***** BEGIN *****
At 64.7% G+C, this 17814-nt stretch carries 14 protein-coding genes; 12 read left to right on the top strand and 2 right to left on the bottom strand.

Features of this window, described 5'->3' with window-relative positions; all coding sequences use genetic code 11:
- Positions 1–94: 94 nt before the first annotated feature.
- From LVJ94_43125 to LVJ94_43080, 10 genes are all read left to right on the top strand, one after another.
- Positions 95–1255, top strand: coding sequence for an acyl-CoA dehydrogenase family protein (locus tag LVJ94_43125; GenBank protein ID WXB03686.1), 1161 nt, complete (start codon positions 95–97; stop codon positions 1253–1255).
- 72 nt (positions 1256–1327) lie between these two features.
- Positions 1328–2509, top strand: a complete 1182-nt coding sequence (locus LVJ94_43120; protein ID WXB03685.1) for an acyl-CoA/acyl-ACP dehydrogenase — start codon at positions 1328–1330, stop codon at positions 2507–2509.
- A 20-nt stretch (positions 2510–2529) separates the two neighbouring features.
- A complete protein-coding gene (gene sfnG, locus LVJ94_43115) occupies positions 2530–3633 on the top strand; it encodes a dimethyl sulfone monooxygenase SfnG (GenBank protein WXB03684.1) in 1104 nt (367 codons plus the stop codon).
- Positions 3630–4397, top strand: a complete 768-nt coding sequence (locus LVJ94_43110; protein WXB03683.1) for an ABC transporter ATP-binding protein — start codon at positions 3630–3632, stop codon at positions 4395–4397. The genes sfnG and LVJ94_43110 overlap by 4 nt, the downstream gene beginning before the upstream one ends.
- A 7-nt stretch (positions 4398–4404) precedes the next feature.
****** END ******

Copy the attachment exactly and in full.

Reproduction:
At 64.7% G+C, this 17814-nt stretch carries 14 protein-coding genes; 12 read left to right on the top strand and 2 right to left on the bottom strand.

Features of this window, described 5'->3' with window-relative positions; all coding sequences use genetic code 11:
- Positions 1–94: 94 nt before the first annotated feature.
- From LVJ94_43125 to LVJ94_43080, 10 genes are all read left to right on the top strand, one after another.
- Positions 95–1255, top strand: coding sequence for an acyl-CoA dehydrogenase family protein (locus tag LVJ94_43125; GenBank protein ID WXB03686.1), 1161 nt, complete (start codon positions 95–97; stop codon positions 1253–1255).
- 72 nt (positions 1256–1327) lie between these two features.
- Positions 1328–2509, top strand: a complete 1182-nt coding sequence (locus LVJ94_43120; protein ID WXB03685.1) for an acyl-CoA/acyl-ACP dehydrogenase — start codon at positions 1328–1330, stop codon at positions 2507–2509.
- A 20-nt stretch (positions 2510–2529) separates the two neighbouring features.
- A complete protein-coding gene (gene sfnG, locus LVJ94_43115) occupies positions 2530–3633 on the top strand; it encodes a dimethyl sulfone monooxygenase SfnG (GenBank protein WXB03684.1) in 1104 nt (367 codons plus the stop codon).
- Positions 3630–4397, top strand: a complete 768-nt coding sequence (locus LVJ94_43110; protein WXB03683.1) for an ABC transporter ATP-binding protein — start codon at positions 3630–3632, stop codon at positions 4395–4397. The genes sfnG and LVJ94_43110 overlap by 4 nt, the downstream gene beginning before the upstream one ends.
- A 7-nt stretch (positions 4398–4404) precedes the next feature.